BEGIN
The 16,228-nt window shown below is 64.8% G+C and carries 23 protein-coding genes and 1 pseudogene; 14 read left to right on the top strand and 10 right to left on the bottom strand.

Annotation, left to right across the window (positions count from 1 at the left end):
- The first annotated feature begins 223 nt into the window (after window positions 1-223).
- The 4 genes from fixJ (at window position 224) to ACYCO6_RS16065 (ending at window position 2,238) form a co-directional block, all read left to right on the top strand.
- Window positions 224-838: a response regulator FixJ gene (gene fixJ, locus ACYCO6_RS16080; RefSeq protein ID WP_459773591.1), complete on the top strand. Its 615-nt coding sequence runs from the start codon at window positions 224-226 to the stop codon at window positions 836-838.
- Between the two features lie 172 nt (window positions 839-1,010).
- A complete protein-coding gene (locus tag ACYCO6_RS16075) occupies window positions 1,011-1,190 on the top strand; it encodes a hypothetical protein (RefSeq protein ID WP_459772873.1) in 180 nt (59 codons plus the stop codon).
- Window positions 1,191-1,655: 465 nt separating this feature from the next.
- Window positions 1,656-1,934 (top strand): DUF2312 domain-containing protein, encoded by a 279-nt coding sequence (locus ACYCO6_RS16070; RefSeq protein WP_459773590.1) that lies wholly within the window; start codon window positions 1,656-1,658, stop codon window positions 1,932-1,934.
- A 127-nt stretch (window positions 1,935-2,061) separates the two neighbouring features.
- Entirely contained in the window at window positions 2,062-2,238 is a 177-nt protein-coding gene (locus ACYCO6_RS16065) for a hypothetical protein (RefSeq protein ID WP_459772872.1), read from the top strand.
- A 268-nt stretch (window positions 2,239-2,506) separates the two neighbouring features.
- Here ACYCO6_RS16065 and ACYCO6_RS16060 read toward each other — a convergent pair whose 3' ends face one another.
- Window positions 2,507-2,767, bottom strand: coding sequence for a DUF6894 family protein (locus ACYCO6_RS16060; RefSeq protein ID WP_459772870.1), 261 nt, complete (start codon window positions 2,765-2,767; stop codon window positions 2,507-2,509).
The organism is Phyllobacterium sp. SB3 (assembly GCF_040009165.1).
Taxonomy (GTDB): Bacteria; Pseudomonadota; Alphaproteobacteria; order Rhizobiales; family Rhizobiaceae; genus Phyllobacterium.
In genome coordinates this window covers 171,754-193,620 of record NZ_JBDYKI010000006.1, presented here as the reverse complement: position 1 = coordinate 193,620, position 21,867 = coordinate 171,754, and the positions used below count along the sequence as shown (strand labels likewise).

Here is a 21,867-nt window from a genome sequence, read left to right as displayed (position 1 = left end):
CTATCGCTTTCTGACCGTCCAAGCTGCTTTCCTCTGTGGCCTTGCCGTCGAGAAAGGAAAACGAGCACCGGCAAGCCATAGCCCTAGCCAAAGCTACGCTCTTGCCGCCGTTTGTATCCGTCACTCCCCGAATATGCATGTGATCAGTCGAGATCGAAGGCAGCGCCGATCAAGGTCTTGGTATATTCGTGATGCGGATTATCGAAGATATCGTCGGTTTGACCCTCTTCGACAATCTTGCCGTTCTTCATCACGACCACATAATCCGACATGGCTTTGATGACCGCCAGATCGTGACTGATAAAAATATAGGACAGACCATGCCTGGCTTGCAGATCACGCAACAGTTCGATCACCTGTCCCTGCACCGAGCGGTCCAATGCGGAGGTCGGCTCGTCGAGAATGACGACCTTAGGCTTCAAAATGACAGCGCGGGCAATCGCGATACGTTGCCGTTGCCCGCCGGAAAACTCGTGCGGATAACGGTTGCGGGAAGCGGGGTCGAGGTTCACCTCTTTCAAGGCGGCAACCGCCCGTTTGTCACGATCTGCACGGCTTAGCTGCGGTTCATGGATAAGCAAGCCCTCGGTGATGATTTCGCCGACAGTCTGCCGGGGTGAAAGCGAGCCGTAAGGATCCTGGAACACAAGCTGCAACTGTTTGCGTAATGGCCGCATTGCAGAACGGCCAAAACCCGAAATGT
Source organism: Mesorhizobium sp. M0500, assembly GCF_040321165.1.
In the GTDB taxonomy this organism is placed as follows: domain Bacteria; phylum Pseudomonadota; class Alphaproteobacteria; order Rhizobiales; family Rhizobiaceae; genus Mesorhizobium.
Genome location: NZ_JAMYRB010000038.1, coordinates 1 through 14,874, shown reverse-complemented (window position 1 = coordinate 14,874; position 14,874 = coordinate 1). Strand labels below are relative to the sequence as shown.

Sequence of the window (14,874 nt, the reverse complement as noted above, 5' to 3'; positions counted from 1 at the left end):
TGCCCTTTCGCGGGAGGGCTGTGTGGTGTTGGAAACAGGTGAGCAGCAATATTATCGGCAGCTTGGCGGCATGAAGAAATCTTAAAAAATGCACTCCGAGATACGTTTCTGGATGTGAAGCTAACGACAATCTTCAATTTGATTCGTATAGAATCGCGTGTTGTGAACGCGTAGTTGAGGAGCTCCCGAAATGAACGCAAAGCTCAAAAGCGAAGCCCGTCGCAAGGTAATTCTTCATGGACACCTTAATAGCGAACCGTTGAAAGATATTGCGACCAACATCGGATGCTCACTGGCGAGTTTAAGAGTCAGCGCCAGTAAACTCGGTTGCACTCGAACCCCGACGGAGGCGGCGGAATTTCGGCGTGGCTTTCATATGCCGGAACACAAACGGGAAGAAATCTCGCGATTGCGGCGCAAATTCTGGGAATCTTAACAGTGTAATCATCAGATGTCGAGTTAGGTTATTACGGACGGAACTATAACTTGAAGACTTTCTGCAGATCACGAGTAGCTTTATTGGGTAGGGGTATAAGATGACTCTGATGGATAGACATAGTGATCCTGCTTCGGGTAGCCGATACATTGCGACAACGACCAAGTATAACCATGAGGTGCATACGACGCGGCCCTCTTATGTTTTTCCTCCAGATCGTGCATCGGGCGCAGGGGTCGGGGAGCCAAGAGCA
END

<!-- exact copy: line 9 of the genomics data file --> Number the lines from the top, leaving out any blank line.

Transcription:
- Window positions 1,656-1,934 (top strand): DUF2312 domain-containing protein, encoded by a 279-nt coding sequence (locus ACYCO6_RS16070; RefSeq protein WP_459773590.1) that lies wholly within the window; start codon window positions 1,656-1,658, stop codon window positions 1,932-1,934.